Gone are the days of seeking simply taste, no matter the form. Today, the consumer wants more, they want a benefit that lasts longer than a mouthful. Similarly, innovative value-added food products need to perform on a variety of levels and ‘fit’ seamlessly into a consumer’s day to day life. Food products need to deliver multiple consumer benefits such as convenience, high in protein and aligned to an authentic and ethical story.
Of all of the megatrends out there, ‘naturally functional’ continues to be the queen of all trends. Above anything else, consumers want the food and beverages they choose to provide a benefit (which they perceive) that is pure, natural and intrinsic to the food itself. Foods such as dates (natural sugar) to oats (naturally sustaining) to chia seeds (natural protein) are widely accepted by consumers as being carriers of a natural benefit and do not need scientific health claims to be communicated.
Functional foods are highly nutritious and associated with multiple health benefits. Sometimes referred to as nutraceuticals, these ingredients go beyond daily benefits but tick boxes to improve health too.
Examples include fruits, vegetables, nuts and seeds. Take turmeric for example; the Antioxidant, anti-inflammatory, and anticancer properties, improvement of brain function, and control of diabetes (Journal of Functional Foods).
“The movement towards a more whole foods/functional food diet is important for our health and wellbeing because certain whole foods contain benefits that help to fight off disease, regulate our weight, support heart health and regulate blood pressure, improve cognitive/mind function, promote healthier skin- improving our body image and energy levels.”
Byron Bay naturopath, nutritionist and founder of Preventative Health Solution, Grace Hawkins (pictured) says that the trend is gaining further popularity as a result of the pandemic creating hyper-awareness around our health and wellness and lack of it. But it is also a reflection of becoming more conscious of the environment and the whole foods movement in supporting it.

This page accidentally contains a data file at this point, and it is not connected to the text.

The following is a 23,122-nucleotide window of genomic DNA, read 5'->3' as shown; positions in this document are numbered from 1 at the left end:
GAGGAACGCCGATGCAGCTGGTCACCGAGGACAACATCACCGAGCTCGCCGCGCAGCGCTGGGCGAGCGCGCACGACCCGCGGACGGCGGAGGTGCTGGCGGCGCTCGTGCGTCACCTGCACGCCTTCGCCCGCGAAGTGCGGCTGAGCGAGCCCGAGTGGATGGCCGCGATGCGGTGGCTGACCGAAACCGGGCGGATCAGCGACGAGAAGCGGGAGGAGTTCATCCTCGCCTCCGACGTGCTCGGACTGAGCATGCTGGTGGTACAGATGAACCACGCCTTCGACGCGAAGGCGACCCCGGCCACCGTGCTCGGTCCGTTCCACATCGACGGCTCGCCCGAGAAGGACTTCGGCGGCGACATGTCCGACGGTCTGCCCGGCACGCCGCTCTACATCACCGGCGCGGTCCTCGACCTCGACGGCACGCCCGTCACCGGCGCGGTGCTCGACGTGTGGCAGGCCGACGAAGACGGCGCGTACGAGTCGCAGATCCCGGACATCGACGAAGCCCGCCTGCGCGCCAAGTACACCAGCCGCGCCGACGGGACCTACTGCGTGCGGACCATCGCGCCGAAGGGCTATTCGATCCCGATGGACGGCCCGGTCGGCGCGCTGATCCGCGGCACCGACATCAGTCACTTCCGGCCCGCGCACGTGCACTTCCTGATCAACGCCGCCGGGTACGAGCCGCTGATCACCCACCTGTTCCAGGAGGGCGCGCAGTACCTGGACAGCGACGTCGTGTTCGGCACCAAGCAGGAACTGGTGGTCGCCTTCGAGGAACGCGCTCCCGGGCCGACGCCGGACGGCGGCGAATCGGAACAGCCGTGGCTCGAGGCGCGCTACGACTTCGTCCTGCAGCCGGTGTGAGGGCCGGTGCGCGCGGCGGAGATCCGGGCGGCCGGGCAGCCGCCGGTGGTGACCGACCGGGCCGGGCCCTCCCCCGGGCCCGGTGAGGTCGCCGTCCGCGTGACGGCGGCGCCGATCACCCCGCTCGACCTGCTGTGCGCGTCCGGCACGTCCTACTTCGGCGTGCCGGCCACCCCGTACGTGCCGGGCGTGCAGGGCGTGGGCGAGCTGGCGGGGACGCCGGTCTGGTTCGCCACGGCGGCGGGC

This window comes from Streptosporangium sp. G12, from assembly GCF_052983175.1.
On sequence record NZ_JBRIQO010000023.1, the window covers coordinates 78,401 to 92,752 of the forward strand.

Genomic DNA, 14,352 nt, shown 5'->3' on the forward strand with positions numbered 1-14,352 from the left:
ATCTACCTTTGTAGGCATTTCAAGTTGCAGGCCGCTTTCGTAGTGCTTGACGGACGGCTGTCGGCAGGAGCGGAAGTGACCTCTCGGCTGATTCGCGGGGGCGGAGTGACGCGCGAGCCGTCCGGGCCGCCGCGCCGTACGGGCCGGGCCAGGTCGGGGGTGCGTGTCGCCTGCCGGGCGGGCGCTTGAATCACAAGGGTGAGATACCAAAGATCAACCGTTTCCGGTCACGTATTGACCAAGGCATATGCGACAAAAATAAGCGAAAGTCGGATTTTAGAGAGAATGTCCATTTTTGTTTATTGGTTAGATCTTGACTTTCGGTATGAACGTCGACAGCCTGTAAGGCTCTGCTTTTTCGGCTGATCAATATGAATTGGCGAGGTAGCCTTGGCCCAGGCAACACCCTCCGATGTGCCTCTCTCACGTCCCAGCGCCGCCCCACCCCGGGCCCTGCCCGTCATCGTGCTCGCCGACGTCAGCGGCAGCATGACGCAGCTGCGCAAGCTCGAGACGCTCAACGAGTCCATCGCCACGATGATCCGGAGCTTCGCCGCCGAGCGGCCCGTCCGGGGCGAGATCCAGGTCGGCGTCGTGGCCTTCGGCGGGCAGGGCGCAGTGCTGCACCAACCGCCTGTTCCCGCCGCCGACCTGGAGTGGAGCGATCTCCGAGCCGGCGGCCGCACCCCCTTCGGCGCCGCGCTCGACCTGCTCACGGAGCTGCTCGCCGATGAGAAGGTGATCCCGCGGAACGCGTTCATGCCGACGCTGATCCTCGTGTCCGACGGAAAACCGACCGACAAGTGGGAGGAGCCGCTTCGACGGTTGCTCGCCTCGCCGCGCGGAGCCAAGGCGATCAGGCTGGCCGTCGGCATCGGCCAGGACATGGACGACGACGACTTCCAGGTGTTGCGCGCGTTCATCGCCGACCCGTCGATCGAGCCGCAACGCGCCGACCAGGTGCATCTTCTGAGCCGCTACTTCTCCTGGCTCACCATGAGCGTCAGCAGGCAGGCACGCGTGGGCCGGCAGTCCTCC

But even before 2020, consumers were fueling the US $267B trend seeking specific healthy ingredients; starting with Fibre, followed by vitamin D, calcium, nuts/seeds, and whole grains (Food Technology Magazine). Meanwhile, “fresh” remains the most sought after foods by 77% of consumers.
This month we will get to know functional foods that are gaining momentum in the food world.
Seaweed has been used around the world for thousands of years with prominence in Asian diets. And while there are 10,000 species of seaweed, you may recognise varieties including nori, dulse, arame, wakame, kelp and spirulina. Seaweed contains a broad range of minerals from calcium to iron. Today, the market size is estimated to be valued at 16.7 billion with a projected compounding annual growth rate of 12.5% (Seaweed Cultivation Market). Meanwhile the benefits to the planet with cultivation requiring a small set up resulting in minimal harm to the seabed and resources. It is even providing new opportunities for small-scale fishing communities in developing countries.